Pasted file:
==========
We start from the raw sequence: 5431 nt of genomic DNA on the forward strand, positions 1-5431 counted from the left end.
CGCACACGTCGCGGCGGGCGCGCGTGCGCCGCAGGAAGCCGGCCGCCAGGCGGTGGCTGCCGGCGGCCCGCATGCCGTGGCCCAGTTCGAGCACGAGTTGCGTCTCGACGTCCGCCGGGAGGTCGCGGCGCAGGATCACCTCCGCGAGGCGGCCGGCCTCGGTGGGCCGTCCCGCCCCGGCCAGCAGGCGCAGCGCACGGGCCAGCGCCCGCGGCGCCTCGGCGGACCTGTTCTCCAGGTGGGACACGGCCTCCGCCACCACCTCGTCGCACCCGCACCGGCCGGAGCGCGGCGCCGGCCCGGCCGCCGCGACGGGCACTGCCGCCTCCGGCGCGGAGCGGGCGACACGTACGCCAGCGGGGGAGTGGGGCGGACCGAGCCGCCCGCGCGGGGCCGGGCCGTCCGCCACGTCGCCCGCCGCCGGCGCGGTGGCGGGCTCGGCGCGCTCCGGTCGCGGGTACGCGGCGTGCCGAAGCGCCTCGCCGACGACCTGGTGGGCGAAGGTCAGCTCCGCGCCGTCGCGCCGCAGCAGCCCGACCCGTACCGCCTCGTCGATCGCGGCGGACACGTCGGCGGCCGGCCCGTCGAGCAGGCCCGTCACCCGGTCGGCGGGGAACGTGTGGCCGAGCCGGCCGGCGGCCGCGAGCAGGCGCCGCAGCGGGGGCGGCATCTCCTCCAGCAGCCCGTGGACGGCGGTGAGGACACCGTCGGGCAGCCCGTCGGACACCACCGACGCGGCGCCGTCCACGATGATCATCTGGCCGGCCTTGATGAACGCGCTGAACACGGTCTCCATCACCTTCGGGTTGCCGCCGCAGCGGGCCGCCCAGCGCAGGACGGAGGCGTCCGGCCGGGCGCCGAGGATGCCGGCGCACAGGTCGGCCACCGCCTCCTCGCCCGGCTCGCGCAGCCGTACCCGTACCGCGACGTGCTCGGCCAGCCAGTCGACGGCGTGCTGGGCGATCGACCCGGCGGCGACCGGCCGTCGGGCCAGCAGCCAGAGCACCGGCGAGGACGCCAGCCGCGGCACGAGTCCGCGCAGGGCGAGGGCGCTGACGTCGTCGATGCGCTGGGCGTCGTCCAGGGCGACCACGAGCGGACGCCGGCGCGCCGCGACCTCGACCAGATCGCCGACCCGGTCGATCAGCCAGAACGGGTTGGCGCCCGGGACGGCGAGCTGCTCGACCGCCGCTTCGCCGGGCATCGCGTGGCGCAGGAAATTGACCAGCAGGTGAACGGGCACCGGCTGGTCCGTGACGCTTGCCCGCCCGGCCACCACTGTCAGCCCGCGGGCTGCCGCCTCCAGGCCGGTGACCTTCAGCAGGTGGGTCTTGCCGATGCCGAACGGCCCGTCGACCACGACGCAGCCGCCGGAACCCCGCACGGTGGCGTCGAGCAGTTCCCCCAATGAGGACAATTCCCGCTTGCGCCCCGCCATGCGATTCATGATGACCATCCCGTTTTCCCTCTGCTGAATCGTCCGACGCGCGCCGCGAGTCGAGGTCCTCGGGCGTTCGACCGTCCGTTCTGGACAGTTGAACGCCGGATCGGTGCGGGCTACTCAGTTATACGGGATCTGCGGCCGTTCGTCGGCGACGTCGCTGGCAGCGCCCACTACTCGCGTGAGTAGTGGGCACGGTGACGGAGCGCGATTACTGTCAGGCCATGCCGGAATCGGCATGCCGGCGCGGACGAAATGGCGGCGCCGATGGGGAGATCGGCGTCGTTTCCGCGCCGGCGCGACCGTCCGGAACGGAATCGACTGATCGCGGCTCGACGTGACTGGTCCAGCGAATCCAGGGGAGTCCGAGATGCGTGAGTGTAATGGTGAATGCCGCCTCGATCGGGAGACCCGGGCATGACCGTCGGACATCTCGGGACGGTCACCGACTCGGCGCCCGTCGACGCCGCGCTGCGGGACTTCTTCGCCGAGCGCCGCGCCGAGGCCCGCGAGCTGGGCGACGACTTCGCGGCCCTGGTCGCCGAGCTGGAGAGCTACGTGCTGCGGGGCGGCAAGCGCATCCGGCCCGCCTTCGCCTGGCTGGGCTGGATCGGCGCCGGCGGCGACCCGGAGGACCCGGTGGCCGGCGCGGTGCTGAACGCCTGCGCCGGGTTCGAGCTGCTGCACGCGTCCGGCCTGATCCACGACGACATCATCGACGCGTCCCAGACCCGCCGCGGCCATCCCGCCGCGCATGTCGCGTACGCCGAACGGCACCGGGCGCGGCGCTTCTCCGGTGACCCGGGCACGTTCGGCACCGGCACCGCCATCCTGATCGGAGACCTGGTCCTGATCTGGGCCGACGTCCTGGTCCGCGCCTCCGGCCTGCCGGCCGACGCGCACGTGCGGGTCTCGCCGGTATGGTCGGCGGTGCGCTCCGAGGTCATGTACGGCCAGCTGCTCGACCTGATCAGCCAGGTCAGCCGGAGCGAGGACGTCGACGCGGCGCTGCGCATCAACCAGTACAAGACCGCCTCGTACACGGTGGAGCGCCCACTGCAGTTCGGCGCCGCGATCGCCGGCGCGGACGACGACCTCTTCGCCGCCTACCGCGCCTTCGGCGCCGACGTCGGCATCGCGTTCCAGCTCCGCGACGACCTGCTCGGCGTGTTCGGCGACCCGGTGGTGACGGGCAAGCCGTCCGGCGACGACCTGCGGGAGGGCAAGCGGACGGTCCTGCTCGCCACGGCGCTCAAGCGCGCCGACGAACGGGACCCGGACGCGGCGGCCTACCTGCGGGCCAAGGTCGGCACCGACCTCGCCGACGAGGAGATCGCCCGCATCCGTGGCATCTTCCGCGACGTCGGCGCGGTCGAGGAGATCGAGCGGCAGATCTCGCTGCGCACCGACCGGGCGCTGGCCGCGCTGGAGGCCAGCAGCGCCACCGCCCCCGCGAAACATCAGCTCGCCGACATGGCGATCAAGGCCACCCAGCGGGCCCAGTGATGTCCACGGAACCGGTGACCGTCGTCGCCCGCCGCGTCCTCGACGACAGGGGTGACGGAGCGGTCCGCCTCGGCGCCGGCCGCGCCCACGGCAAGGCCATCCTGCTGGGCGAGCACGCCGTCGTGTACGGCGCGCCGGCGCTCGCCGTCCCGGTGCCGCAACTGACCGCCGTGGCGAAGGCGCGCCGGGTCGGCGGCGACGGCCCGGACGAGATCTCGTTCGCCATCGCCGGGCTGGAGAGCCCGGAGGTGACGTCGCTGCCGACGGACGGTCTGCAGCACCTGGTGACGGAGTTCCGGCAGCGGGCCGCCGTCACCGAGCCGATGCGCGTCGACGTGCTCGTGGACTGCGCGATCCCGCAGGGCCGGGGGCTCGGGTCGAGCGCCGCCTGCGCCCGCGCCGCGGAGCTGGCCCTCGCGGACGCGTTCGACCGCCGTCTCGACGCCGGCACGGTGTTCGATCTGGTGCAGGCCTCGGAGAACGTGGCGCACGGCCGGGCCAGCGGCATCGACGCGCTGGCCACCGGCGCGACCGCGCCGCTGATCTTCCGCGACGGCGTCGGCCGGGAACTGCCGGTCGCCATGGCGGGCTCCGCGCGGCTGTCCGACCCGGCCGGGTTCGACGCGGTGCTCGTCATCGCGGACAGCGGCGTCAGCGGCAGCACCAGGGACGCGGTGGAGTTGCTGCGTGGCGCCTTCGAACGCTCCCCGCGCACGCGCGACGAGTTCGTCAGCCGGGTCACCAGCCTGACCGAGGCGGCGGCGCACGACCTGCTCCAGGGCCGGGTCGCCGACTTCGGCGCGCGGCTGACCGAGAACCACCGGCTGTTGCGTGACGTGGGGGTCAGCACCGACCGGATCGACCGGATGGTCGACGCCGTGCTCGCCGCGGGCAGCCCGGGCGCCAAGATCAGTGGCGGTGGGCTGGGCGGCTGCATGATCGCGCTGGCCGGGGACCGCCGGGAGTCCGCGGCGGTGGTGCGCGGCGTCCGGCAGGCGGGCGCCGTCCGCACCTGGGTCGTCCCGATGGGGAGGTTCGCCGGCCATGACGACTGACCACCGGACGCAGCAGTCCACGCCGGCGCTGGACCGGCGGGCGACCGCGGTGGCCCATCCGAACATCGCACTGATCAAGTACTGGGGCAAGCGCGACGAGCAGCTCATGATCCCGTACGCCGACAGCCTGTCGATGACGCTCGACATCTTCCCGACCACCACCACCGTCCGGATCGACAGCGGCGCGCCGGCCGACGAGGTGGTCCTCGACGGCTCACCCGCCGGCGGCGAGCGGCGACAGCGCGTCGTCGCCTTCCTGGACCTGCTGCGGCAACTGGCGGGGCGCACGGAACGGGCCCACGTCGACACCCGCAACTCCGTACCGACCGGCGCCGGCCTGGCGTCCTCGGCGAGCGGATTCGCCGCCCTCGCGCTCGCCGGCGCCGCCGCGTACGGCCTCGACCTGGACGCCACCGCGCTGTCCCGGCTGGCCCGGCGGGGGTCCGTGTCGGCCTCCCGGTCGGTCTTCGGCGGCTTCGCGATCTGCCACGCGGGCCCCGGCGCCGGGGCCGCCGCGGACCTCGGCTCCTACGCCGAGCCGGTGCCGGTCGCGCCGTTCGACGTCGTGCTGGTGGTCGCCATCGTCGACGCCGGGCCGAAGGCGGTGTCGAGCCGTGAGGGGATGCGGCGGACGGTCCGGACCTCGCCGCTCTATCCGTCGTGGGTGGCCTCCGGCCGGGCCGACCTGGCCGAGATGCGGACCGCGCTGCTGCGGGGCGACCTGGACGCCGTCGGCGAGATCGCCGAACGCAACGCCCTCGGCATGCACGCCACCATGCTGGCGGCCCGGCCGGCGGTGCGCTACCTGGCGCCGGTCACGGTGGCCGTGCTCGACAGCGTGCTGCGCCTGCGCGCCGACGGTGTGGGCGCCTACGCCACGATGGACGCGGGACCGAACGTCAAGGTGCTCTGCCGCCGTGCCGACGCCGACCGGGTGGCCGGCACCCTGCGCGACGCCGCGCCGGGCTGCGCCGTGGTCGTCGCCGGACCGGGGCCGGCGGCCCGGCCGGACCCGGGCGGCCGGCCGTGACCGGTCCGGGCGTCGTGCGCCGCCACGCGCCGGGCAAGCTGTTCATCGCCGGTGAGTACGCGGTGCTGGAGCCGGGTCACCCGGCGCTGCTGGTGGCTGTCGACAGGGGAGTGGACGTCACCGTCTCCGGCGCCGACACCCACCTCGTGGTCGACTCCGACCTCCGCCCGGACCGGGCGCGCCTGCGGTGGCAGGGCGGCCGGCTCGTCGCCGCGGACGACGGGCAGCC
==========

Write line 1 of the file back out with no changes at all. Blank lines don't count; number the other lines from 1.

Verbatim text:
We start from the raw sequence: 5431 nt of genomic DNA on the forward strand, positions 1-5431 counted from the left end.